Weill Cornell Bone Marrow Transplant Program

The Bone Marrow and Hematopoietic Stem Cell Transplant Program

NewYork-Presbyterian Hospital/Weill Cornell Medicine boasts one of the best Bone Marrow and Stem Cell Transplant (BMT) programs in the United States and around the world. The program is internationally known for excellence, providing a comprehensive, multidisciplinary approach for patients with cancer and blood diseases in need of stem cell transplant. The program averages 200 stem cell transplants a year, and patients come from the tri-state region, across the nation, and around the globe. Our outstanding team integrates the latest medical science to provide top-notch patient care.

There are many diseases for which a transplant is used. Examples include, leukemia, lymphoma, myeloma, myelodysplastic syndromes, aplastic anemia, some auto-immune disorders and sickle cell disease. Bone marrow and stem cell transplant can be life saving for patients with these diseases.

Having a transplant is a complex process. The Bone Marrow and Stem Cell Transplant Program at NewYork-Presbyterian Hospital/Weill Cornell Medicine strives to offer the best treatment for every single patient, while at the same time moving the field by contributing to research. Our patients also benefit from the many strengths in other medial disciplines at NewYork-Presbyterian, which has been recognized as the best hospital in New York City for 15 years in a row and is consistently among the top ten hospitals in the country. It is a full-service hospital with expertise across all specialties.

Weill Cornell Medicine and NewYork-Presbyterian offer the following types of transplant:

Autologous transplant
Transplant utilizing the patient’s own stem cells. Usually for patients with lymphoma, multiple myeloma, or auto-immune disorders followed by rescue with the patient’s own stem cells.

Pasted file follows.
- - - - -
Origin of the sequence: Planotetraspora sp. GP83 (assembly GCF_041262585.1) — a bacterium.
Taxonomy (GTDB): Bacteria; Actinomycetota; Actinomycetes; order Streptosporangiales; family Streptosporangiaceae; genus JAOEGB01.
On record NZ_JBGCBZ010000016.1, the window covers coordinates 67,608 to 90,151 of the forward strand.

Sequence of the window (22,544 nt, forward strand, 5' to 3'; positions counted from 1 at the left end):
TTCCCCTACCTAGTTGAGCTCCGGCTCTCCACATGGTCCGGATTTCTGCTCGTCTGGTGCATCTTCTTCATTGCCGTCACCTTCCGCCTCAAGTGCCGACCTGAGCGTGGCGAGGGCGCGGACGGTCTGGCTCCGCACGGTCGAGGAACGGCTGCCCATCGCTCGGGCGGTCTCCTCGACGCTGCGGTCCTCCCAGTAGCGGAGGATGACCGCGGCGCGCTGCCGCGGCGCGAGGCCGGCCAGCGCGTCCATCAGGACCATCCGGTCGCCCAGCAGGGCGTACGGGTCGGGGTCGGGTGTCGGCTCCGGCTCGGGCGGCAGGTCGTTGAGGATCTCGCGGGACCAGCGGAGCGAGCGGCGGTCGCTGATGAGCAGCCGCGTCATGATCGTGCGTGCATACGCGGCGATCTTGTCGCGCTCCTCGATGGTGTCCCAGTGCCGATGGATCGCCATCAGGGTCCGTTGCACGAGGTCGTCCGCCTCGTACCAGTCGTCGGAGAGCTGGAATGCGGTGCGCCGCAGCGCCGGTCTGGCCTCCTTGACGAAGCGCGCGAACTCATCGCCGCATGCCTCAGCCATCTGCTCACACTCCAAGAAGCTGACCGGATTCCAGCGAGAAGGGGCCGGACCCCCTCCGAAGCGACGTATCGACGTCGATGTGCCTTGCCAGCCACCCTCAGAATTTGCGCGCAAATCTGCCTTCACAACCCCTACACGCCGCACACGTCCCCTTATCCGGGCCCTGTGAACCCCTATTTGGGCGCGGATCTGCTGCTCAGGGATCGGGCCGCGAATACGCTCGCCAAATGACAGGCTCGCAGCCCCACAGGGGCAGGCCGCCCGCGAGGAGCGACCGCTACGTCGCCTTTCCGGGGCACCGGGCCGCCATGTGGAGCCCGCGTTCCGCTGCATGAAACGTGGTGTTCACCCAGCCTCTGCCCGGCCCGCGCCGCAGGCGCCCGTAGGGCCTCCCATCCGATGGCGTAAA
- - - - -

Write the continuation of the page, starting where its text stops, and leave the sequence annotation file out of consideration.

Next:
Allogeneic transplant 
Transplant of stem cells from a related or unrelated donor with a similar human leukocyte antigen (HLA) type. The treatment of choice for many patients with blood disorders, particularly those with leukemia, but also used for certain patients with lymphoma, myeloma, sickle cell disease and thalassemia. For allogeneic transplant, we initially try to identify a related donor for an HLA-identical sibling transplant, also called a matched related donor transplant (MRD). If such a donor is not available, we contact the National Marrow Donor Program for identification of a matching unrelated donor (MUD). Many patients lack such donors, but can still successfully undergo transplant using a haplo-identical donor, an umbilical cord blood donor or a combination of umbilical cord blood and haplo-identical donor in a haplo-cord transplant.

Haploidentical + cord blood (Haplo-cord) transplant
A unique type of transplant that makes stem cell transplantation available to patients lacking matching donors. The haplo-cord transplant utilizes two graft sources, a related (or unrelated donor) with a different HLA type, combined with an umbilical cord blood unit from a newborn that contains stem cells. We have seen great successes with this procedure which results in rapid recovery and low rates of graft vs host disease.

Double-cord transplant
This is another technique used when someone does not have a suitably-matched related or unrelated donor. The umbilical cord blood collected following the delivery of a baby contains a large number of blood-forming stem cells that can be used for stem cell transplantation. In this type of transplant, the stem cells from two different cords are combined and transplanted into the patient.

For the best patient care and treatment options, contact us today at (646) 962-7950.

Learn about our Bone Marrow and Stem Cell Transplant Program and hear first-hand from one of our patients who underwent a stem cell transplant at Weill Cornell Medicine/NewYork-Presbyterian.